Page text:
When you think of a 59 Clone Strat set of pickups, what comes to mind? Well, yeah, a 1959 Fender Stratocaster. And sure, the 1959 Strat might not be quite as coveted as the 59 Les Paul. But why not?
One of the best examples of what 1959 Strat pickups can do is on David Bowie’s Let’s Dance album? Alright. How many of you just did a double take? HaHa! Yep, Bowie’s seminal 80’s dance-rock masterpiece. Which is dripping with the swagger of Texas bluesman Stevie Ray Vaughan.
Oh! But Stevie’s Strat was a…. Hold up there. Whatever 60s neck and body he used, they were 1959 pickups. Nothing big or beefy or over-powered, as “Texas Special” or “Texas Hot” would have people think was going on. In fact, pretty darned low-powered by a lot of current standards.
Wait?! How did Stevie get that big, hot, thick tone from that famously glassy and spanky set of 1959 Strat pickups? Heavy strings, strong hands, and a signal going out to a lot of amps. So what’s all this about? It’s about tone, my young padawan. And that’s why we’re looking at Mojotone’s 59 Clone Strat set. You have to start with great tone before you put it in to the fancy pedals and amps.
For this test run, I put the 59 Clone Strat set in my trusty 1990 Fender American Standard. I’m using the Mojotone Solderless Strat Blender Guitar Wiring Harness, making the install a snap! So we’re talking about CTS pots, a Switchcraft jack, a handmade Vitamin T oil-filled .047uF cap, a treble bleed, and a CRL 5-way switch.
To start off, you can bet I’m hitting the clean amp tones. The 59 Clone Strat set is nailing the famously glassy expectation. Every one of the 5 positions is exceptionally expressive. The set is extraordinarily well-voiced, in that it never falls in to the common tonal traps of contemporary single coil pickups. Wound strings are clear and the higher strings have presence. Chords have definition and single notes are bold.
Dirtier amp tones are always fun, wouldn’t you agree? LOL! And the dirtier I take the amp, the more the 59 Clone Strat set responds to the opportunity. Some pickups might fall apart when hitting the higher levels of gain and saturation. Come on, we’ve all been there. HaHa! This 59 Clone set will stand up and slap yo’ mamma! The tonally-balanced voicing in the clean amp settings were doing their job here as well.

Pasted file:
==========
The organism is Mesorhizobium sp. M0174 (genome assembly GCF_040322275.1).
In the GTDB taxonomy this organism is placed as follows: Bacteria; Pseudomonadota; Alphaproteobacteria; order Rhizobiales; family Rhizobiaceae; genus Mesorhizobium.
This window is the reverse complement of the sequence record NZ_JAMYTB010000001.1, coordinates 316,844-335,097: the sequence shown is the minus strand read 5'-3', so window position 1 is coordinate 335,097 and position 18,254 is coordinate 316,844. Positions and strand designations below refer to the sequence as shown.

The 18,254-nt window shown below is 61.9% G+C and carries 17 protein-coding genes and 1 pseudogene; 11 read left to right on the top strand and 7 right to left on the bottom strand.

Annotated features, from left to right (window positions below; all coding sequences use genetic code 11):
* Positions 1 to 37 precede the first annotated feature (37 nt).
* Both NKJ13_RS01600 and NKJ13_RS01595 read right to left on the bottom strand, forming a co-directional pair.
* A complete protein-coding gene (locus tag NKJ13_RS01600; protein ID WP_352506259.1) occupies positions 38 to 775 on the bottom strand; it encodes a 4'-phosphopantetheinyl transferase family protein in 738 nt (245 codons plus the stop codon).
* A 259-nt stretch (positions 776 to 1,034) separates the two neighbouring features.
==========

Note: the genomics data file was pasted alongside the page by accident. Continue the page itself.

Some players might be wondering how these single coils deal with hum. Amazingly well. I like me a ton of gain. And the 59 Clone Strat set very much surprises me in how little hum is going on. And to really butter your biscuits, the middle pickup is RWRP, so 2 and 4 positions are a joy.
The real cherry-on-top of the 59 Clone Strat set is the touch of aged flavor. It’s more like you are playing pickups out of a 1959 Stratocaster, more so than you are playing a brand new set of pickups. Imagine the difference between some tequila shots and some single-malt scotch accompanied by a nice cigar. This set has the refined sensibilities of the latter.
Have a look/listen of this set in action:
And now for some specs:
Bridge – 5.934 K, 2.219 H
Middle – 6.218 K, 2.47 H
Neck – 5.642 K, 2.048 H
Magnet – Alnico 5
Bass – 3.5
Middle – 3.5
Treble – 7
The attention to detail in the construction of these pickups is exceptional. From the flatwork to the vintage-spec heavy Formvar wire to the beveled and staggered magnets. You can get the 59 Clone Strat pickups (<- LINK!) in a set or individually. Cover options include white, black, mint green, parchment, cream, and aged white.
The 59 Clone Strat set is going to be great for blues, country, jazz, funk, reggae, indie, pop, Britpop, and classic rock.
For reference, this Mojotone 59 Clone Strat pickup set evaluation was conducted with a Fractal Axe-Fx II XL+ featuring Celestion Impluse Responses and Fractal MFC-101 MIDI Foot Controller. In addition, real cabs in use are Marshall 1960B, Mojotone British, and Peavey 6505 cabs loaded with Celestion Classic Series Vintage 30s and Classic Series G12M Greenbacks.
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